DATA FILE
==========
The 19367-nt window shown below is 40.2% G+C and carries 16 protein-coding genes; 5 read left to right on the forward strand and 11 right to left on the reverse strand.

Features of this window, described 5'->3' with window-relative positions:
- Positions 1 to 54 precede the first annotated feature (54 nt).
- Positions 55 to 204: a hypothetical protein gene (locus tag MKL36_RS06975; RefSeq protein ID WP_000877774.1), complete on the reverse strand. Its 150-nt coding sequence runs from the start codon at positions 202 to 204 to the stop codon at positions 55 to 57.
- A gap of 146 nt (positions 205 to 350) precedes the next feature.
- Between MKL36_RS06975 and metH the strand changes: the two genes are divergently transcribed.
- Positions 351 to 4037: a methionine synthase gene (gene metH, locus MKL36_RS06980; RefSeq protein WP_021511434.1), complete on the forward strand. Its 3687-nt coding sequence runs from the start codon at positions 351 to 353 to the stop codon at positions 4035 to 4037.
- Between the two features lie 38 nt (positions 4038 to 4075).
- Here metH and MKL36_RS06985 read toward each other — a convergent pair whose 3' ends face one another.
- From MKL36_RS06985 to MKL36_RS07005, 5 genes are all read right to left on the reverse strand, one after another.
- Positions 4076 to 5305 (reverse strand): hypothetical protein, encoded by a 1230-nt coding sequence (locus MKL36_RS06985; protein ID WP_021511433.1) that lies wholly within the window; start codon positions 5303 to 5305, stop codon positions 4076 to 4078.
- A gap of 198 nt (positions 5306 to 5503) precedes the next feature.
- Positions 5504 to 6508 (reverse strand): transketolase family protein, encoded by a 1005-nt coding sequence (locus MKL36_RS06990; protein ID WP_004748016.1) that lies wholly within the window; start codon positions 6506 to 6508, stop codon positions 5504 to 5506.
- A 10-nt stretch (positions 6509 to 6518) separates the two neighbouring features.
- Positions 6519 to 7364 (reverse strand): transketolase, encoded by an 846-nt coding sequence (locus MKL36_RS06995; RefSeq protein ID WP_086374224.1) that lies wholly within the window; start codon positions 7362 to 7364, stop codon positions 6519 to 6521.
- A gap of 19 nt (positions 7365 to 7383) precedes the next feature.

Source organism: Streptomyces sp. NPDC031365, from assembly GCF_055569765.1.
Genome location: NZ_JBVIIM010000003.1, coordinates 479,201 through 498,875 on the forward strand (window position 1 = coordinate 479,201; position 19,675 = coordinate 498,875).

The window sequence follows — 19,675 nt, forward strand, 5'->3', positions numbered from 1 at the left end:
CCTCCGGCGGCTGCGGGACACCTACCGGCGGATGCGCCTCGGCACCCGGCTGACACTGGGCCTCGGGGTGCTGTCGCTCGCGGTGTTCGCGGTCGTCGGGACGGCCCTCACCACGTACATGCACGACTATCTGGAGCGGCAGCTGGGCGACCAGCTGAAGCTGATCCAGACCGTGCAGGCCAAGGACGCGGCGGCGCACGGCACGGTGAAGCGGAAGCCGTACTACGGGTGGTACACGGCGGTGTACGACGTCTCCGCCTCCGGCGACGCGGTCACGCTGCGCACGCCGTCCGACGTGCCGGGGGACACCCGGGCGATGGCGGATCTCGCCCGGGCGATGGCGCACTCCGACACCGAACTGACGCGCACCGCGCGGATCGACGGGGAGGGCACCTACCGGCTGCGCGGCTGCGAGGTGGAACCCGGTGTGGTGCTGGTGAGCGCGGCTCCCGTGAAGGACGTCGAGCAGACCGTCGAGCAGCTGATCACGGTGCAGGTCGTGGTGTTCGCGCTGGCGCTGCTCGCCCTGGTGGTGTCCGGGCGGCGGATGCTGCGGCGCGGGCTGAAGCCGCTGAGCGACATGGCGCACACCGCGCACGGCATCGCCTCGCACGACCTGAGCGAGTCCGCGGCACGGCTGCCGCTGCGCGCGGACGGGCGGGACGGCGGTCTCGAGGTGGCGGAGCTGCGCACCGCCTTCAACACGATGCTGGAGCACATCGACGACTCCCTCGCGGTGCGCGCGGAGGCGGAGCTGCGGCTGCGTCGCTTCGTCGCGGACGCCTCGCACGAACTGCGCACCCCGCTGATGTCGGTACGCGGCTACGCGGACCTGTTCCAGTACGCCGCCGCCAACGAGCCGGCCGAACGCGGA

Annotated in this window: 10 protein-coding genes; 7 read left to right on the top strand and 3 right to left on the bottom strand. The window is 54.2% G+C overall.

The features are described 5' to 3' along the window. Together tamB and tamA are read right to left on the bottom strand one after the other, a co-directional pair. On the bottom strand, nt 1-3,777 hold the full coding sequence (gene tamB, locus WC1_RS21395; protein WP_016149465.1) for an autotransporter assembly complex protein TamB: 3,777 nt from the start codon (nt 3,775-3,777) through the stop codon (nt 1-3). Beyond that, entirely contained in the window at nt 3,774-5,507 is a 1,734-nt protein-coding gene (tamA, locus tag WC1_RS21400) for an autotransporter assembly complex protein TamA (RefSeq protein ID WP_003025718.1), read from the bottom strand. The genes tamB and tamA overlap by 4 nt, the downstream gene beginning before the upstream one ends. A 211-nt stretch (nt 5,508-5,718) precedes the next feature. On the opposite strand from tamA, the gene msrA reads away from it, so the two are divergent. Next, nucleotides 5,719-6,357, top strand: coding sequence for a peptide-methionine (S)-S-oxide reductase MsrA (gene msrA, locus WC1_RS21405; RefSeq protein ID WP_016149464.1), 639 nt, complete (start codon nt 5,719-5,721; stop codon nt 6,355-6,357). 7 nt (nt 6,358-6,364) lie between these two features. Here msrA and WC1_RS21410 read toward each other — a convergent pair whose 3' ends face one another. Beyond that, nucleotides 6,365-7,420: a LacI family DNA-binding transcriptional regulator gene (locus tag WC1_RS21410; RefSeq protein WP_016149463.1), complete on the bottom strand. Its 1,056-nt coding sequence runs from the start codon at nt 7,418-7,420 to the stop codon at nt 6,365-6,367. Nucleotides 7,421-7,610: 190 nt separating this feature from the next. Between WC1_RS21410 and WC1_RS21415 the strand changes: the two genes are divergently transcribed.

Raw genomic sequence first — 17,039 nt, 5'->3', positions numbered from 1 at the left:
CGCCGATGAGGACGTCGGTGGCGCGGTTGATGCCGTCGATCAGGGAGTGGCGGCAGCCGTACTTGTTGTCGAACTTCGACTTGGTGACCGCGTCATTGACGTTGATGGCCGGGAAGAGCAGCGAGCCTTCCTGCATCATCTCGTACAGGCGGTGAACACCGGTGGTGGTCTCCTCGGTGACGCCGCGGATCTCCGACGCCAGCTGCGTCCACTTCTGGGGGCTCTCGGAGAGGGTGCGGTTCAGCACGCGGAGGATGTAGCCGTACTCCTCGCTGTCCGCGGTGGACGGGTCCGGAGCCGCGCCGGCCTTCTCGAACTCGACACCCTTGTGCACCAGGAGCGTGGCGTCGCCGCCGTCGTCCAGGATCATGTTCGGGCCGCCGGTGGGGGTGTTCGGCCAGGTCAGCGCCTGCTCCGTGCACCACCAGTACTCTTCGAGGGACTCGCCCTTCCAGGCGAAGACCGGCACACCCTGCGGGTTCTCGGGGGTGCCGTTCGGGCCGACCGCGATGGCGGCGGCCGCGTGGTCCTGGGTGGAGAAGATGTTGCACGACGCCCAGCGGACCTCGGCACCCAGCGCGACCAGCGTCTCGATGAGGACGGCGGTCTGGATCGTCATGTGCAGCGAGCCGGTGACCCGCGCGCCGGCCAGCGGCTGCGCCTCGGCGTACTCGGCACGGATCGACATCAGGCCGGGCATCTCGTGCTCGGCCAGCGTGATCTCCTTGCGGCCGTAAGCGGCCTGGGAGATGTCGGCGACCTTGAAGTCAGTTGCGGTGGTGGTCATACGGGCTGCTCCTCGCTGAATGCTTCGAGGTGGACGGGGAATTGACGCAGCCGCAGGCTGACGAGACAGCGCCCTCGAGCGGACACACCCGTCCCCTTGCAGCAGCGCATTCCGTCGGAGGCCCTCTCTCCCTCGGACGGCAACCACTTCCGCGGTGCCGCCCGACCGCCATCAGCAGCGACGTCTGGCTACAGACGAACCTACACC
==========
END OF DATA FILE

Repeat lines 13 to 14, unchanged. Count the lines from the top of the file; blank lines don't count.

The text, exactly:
- Positions 5504 to 6508 (reverse strand): transketolase family protein, encoded by a 1005-nt coding sequence (locus MKL36_RS06990; protein ID WP_004748016.1) that lies wholly within the window; start codon positions 6506 to 6508, stop codon positions 5504 to 5506.
- A 10-nt stretch (positions 6509 to 6518) separates the two neighbouring features.